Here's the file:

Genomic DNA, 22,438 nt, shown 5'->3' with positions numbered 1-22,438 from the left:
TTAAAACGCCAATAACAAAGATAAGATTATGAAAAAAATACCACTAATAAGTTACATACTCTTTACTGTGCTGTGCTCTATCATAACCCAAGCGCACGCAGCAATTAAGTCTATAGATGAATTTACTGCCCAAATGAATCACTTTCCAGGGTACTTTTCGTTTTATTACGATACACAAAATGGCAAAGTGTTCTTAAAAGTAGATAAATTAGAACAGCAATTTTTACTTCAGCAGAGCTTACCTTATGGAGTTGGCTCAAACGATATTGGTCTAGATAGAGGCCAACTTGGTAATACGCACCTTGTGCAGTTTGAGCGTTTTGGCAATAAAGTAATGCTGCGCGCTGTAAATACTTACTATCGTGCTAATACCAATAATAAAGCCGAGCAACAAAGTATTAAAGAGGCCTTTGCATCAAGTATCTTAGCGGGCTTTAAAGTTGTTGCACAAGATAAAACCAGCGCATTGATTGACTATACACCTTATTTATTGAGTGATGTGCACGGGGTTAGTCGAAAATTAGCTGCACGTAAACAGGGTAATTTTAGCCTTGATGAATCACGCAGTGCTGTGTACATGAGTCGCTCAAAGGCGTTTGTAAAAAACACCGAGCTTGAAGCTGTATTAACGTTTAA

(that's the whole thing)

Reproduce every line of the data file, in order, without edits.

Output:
Genomic DNA, 22,438 nt, shown 5'->3' with positions numbered 1-22,438 from the left:
TTAAAACGCCAATAACAAAGATAAGATTATGAAAAAAATACCACTAATAAGTTACATACTCTTTACTGTGCTGTGCTCTATCATAACCCAAGCGCACGCAGCAATTAAGTCTATAGATGAATTTACTGCCCAAATGAATCACTTTCCAGGGTACTTTTCGTTTTATTACGATACACAAAATGGCAAAGTGTTCTTAAAAGTAGATAAATTAGAACAGCAATTTTTACTTCAGCAGAGCTTACCTTATGGAGTTGGCTCAAACGATATTGGTCTAGATAGAGGCCAACTTGGTAATACGCACCTTGTGCAGTTTGAGCGTTTTGGCAATAAAGTAATGCTGCGCGCTGTAAATACTTACTATCGTGCTAATACCAATAATAAAGCCGAGCAACAAAGTATTAAAGAGGCCTTTGCATCAAGTATCTTAGCGGGCTTTAAAGTTGTTGCACAAGATAAAACCAGCGCATTGATTGACTATACACCTTATTTATTGAGTGATGTGCACGGGGTTAGTCGAAAATTAGCTGCACGTAAACAGGGTAATTTTAGCCTTGATGAATCACGCAGTGCTGTGTACATGAGTCGCTCAAAGGCGTTTGTAAAAAACACCGAGCTTGAAGCTGTATTAACGTTTAA